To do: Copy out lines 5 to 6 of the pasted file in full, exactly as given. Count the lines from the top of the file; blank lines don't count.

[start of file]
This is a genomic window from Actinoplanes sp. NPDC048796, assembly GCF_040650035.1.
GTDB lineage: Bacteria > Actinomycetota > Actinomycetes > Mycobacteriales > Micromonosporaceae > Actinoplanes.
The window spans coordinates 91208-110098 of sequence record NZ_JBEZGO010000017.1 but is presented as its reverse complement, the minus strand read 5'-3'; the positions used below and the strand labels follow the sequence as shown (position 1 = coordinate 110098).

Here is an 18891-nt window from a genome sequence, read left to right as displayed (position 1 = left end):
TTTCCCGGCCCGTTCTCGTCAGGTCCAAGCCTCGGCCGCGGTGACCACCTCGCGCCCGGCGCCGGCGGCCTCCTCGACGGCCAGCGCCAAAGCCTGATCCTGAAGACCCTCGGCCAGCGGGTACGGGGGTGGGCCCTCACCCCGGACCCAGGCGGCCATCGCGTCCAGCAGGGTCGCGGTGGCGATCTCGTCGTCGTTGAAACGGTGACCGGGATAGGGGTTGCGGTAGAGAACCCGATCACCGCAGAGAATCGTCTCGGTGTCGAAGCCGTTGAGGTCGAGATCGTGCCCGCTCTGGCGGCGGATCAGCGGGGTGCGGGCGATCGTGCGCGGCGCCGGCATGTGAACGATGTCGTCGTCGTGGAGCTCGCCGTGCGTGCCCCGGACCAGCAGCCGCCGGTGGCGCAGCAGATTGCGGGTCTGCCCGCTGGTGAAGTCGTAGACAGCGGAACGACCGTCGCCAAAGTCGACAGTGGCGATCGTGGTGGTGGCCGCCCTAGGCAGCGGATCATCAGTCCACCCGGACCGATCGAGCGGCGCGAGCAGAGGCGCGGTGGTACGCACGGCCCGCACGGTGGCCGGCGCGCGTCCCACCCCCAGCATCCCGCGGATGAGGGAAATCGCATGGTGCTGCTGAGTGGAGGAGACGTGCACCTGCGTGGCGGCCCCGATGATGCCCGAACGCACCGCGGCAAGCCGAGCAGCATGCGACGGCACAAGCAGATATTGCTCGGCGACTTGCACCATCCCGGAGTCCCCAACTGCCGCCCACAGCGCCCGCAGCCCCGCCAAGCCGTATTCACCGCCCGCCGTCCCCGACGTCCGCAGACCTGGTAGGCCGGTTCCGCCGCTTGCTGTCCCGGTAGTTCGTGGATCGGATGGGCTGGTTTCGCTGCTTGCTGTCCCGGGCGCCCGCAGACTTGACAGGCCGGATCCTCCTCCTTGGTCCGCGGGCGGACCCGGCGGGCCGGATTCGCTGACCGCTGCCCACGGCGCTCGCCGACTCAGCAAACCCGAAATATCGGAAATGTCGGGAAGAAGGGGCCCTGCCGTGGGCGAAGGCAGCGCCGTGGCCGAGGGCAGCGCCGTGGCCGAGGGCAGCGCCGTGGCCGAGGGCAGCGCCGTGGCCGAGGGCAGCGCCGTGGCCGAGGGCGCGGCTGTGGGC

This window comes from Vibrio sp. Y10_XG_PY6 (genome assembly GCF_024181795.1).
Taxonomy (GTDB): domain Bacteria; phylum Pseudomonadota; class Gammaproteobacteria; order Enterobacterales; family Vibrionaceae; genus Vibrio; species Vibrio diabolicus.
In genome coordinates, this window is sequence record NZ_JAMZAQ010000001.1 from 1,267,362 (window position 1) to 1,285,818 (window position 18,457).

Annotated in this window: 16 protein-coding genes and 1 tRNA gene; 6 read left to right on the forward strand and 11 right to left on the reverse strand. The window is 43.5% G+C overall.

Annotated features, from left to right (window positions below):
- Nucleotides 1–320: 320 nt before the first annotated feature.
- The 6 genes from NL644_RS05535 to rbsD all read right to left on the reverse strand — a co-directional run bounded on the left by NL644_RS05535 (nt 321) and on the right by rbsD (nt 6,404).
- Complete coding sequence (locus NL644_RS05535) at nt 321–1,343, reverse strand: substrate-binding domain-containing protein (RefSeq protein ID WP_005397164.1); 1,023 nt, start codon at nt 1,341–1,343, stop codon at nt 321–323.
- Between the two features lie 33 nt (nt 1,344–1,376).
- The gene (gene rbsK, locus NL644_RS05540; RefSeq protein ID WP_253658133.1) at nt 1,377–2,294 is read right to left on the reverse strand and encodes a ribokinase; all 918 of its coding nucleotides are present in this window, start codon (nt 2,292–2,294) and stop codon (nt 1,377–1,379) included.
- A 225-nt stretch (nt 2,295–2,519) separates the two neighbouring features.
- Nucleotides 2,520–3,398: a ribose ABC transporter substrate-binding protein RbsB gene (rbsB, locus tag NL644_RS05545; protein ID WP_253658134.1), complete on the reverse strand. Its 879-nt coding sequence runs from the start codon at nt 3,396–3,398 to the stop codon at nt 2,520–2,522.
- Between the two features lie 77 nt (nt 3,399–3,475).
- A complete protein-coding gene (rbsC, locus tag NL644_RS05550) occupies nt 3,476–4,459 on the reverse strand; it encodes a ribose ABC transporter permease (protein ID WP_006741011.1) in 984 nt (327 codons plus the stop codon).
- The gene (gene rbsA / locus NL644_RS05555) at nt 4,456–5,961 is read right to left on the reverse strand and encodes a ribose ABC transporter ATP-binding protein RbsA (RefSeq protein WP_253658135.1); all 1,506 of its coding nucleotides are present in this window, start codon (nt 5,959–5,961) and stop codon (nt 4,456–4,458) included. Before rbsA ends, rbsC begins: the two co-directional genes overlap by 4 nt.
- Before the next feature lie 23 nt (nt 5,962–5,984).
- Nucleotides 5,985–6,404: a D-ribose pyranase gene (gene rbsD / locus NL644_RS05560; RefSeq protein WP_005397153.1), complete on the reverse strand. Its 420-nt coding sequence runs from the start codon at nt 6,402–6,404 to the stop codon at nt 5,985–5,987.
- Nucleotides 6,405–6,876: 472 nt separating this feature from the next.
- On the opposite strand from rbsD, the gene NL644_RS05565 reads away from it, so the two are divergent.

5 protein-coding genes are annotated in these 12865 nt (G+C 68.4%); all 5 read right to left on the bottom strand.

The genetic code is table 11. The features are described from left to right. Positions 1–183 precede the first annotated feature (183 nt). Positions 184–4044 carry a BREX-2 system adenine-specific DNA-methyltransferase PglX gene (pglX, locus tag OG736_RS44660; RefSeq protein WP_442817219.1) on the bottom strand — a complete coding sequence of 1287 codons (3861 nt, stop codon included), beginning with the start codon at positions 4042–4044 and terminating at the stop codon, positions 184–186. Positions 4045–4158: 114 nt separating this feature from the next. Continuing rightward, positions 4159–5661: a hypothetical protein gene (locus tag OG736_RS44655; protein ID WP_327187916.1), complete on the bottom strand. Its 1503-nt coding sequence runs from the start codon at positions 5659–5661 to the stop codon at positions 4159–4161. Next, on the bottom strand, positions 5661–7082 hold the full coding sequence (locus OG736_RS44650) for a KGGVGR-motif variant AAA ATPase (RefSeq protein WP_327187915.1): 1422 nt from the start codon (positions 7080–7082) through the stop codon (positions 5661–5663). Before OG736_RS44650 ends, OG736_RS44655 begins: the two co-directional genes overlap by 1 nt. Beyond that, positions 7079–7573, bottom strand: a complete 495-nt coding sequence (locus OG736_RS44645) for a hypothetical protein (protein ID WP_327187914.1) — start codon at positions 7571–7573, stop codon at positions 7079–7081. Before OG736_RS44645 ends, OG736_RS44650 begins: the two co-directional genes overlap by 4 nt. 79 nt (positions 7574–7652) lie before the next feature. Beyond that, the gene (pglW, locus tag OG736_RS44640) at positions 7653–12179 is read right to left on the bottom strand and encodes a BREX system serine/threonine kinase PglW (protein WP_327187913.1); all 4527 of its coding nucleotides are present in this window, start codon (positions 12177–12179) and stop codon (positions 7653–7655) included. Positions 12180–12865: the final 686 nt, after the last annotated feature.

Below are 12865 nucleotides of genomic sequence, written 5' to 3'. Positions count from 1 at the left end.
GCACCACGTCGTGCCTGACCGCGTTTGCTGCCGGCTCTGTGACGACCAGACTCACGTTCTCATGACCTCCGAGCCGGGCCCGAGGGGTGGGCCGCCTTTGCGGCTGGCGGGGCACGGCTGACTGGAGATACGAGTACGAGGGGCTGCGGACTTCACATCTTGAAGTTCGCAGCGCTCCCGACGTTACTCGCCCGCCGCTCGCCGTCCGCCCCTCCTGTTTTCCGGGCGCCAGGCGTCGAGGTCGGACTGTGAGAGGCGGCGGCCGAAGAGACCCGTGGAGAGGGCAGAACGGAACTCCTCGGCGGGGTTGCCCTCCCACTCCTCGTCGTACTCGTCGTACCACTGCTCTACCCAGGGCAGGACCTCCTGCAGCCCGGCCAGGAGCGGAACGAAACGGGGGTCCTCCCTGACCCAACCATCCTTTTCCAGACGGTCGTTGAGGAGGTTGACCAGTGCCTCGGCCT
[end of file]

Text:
TTTCCCGGCCCGTTCTCGTCAGGTCCAAGCCTCGGCCGCGGTGACCACCTCGCGCCCGGCGCCGGCGGCCTCCTCGACGGCCAGCGCCAAAGCCTGATCCTGAAGACCCTCGGCCAGCGGGTACGGGGGTGGGCCCTCACCCCGGACCCAGGCGGCCATCGCGTCCAGCAGGGTCGCGGTGGCGATCTCGTCGTCGTTGAAACGGTGACCGGGATAGGGGTTGCGGTAGAGAACCCGATCACCGCAGAGAATCGTCTCGGTGTCGAAGCCGTTGAGGTCGAGATCGTGCCCGCTCTGGCGGCGGATCAGCGGGGTGCGGGCGATCGTGCGCGGCGCCGGCATGTGAACGATGTCGTCGTCGTGGAGCTCGCCGTGCGTGCCCCGGACCAGCAGCCGCCGGTGGCGCAGCAGATTGCGGGTCTGCCCGCTGGTGAAGTCGTAGACAGCGGAACGACCGTCGCCAAAGTCGACAGTGGCGATCGTGGTGGTGGCCGCCCTAGGCAGCGGATCATCAGTCCACCCGGACCGATCGAGCGGCGCGAGCAGAGGCGCGGTGGTACGCACGGCCCGCACGGTGGCCGGCGCGCGTCCCACCCCCAGCATCCCGCGGATGAGGGAAATCGCATGGTGCTGCTGAGTGGAGGAGACGTGCACCTGCGTGGCGGCCCCGATGATGCCCGAACGCACCGCGGCAAGCCGAGCAGCATGCGACGGCACAAGCAGATATTGCTCGGCGACTTGCACCATCCCGGAGTCCCCAACTGCCGCCCACAGCGCCCGCAGCCCCGCCAAGCCGTATTCACCGCCCGCCGTCCCCGACGTCCGCAGACCTGGTAGGCCGGTTCCGCCGCTTGCTGTCCCGGTAGTTCGTGGATCGGATGGGCTGGTTTCGCTGCTTGCTGTCCCGGGCGCCCGCAGACTTGACAGGCCGGATCCTCCTCCTTGGTCCGCGGGCGGACCCGGCGGGCCGGATTCGCTGACCGCTGCCCACGGCGCTCGCCGACTCAGCAAACCCGAAATATCGGAAATGTCGGGAAGAAGGGGCCCTGCCGTGGGCGAAGGCAGCGCCGTGGCCGAGGGCAGCGCCGTGGCCGAGGGCAGCGCCGTGGCCGAGGGCAGCGCCGTGGCCGAGGGCAGCGCCGTGGCCGAGGGCGCGGCTGTGGGC

This window comes from Vibrio sp. Y10_XG_PY6 (genome assembly GCF_024181795.1).